Wednesday, 17 October 2012
Cobb and Arthur use a special device to transform themselves into someone's dream and steal an idea from him or her. Tycoon Saito hires them to do the opposite, implant an idea into Fischer, who inherited a large energy corporation, so that he will not continue with the policy of a monopoly. Cobb agrees and hires dream architect Ariadne, Eames and others. On a plane, they sedate Fischer, and implant a dream-within-a-dream, until they plant the idea and Cobb meets his deceased wife. In exchange, Saito stops an arrest warrant against Cobb, who returns to his kids.
Director Christopher Nolan used a great style to camouflage the basic, ludicrous plot, but overall, it is still ludicrous at its essence. A director can resort to the technique of transforming a story into a puzzle, but by cocooning one preposterous subplot into another, and then cocooning that preposterous subplot into yet another, and another, does not mean that those three ludicrous subplots equal a great story. However, one can forgive Nolan for "Inception" because time travelling and/or dreaming often proved to be a slippery rope for movies, who would often trip over their own feet due to huge inconsistencies resulting from thee. Some tried to find fault in character development or actors, but one has to be fair and say that the basic idea was simply bad: the hero, Cobb, steals ideas from people when they are sleeping? One just has to look at one dream report collected by scientist Calvin Hall, who wrote this about someone's dream: "I dreamt I was hungry and began to scratch my nose. All of a sudden a steak supper appeared in front of me. I ate this and after a while scrached my nose again. Suddenly I was dressed in the finest of clothes. I began to wonder if my nose were magic." This illustrates how pointless it is to steal someone's idea in a dream - because everything is distorted there. It would be as reliable as if Cobb and his team would go to get the guy's nose because it was magical in his dream. In one scene, Cobb also reads some documents in a dream. It is another misstep - because people cannot read in a dream.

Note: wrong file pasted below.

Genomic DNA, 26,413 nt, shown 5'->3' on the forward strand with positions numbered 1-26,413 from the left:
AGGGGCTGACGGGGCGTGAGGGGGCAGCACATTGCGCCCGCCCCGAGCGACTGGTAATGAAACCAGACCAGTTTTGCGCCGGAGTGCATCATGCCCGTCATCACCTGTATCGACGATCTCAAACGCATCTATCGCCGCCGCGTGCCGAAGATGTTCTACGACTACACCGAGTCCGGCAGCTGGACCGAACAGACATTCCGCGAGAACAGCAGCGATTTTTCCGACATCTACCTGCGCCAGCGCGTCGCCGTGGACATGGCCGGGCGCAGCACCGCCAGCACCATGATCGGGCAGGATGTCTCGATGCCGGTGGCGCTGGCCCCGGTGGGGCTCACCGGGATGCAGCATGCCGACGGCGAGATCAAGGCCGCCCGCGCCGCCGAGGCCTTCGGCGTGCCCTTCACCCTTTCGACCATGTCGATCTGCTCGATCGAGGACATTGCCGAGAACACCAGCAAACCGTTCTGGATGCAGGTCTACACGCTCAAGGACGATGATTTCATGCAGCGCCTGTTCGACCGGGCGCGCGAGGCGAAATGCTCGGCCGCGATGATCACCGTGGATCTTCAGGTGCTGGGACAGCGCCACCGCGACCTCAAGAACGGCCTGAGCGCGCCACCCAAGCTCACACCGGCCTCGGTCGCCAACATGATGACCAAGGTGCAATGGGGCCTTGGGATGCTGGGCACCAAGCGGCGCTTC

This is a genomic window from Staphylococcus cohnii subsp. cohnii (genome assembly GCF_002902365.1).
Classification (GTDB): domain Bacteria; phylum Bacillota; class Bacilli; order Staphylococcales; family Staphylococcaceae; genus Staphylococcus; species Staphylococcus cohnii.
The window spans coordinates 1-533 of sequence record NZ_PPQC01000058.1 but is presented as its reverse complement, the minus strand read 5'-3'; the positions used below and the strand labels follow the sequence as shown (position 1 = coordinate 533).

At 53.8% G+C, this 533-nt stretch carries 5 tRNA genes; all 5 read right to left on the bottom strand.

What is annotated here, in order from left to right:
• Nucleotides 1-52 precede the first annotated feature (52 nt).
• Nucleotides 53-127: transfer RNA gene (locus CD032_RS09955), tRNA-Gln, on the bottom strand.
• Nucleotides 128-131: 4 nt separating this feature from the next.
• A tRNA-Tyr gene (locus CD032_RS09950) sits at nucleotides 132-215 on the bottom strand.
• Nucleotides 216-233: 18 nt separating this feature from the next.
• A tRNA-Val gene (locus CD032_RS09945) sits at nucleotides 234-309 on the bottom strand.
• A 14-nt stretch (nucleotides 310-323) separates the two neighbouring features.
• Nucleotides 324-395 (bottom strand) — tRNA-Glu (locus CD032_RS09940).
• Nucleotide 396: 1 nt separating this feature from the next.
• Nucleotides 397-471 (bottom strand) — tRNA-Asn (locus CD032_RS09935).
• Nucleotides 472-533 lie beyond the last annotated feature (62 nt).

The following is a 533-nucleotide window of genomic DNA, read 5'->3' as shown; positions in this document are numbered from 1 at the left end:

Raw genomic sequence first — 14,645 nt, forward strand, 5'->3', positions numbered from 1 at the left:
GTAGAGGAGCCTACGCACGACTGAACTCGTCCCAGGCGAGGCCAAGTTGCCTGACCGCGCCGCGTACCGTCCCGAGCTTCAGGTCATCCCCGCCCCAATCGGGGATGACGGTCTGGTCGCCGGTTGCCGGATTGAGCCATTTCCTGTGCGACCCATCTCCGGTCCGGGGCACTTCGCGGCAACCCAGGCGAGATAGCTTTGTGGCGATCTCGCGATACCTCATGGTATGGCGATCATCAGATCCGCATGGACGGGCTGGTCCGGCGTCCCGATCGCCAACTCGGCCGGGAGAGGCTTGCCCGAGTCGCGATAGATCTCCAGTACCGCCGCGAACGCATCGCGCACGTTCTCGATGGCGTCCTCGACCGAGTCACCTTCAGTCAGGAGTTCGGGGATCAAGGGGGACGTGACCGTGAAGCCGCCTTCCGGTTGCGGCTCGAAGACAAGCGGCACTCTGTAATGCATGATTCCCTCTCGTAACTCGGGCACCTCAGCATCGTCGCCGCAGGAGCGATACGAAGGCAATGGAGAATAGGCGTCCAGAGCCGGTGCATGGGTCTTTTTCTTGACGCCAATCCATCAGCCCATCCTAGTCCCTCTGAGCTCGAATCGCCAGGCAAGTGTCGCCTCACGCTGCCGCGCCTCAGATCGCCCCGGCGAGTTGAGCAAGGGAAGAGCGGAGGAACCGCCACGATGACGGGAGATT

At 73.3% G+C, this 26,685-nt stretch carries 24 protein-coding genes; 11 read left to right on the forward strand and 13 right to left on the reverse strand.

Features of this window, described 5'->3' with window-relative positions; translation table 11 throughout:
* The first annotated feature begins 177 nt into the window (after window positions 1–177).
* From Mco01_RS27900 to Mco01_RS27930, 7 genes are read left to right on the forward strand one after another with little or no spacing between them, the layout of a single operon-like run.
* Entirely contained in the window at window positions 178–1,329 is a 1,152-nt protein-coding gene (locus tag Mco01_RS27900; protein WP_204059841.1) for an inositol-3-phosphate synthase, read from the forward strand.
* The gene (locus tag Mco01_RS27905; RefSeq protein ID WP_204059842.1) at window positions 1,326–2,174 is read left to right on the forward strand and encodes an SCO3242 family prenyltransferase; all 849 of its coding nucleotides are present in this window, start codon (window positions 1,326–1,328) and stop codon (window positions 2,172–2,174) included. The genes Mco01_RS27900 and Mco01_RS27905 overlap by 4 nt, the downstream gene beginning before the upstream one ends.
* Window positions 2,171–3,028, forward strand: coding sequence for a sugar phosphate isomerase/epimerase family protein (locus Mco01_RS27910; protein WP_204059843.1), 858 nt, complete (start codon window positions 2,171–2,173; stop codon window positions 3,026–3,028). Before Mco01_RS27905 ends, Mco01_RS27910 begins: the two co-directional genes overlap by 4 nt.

The main plot, however, is even more insane than that: Cobb has to implant an idea into Mr. Fischer, so that he would not pursue the policy of monopoly from his deceased dad. In order to do that, Nolan resorted to a dream-within-a-dream-within-a-dream. Leaving aside the inconvenience that implanting an idea to someone who is dreaming is entirely unreliable (because people sometimes do not even remember their dream), "Inception" contradicted itself again by sending the six protagonists into an action adventure while in a dream. It is simple: if they can use their machine to create a dream, why not make themselves into Supermen and thus invincible to shot guns? And then again, if they cannot do that, how come Joseph Gordon-Levitt's character can press a button and activate a bomb in that dream? Why would a bomb get activated in a dream? Why would they have guns in a dream? Why would there be any danger in a dream if they can create it? This demonstrates that "Inception" fell into a catch 22 - it cannot apply logic to a dream and be illogical at the same time. If you fancy a van falling from a bridge for 30 minutes (!), Joseph Gordon-Levitt floating and tumbling around a hotel lobby collecting floating people for 30 minutes and the rest of the team attacking a snow fortress James Bond style because they forgot to create a pleasant and warm beach instead, you will probably find some sense in this, while the rest will perceive a huge plot gimmick and even predict the "plot twist" already somewhere near the start. If you want a real feeling of a lucid dream - because this is too neat to be a dream - watch Ruben's "Dreamscape", because despite its flaws and lack of a huge budget, it was plausible. If you want a philosophical movie about the nature of reality and possibility of an alternate world, watch "The Matrix", or even better "The Truman Show", that said so much about life in such a harmonius way.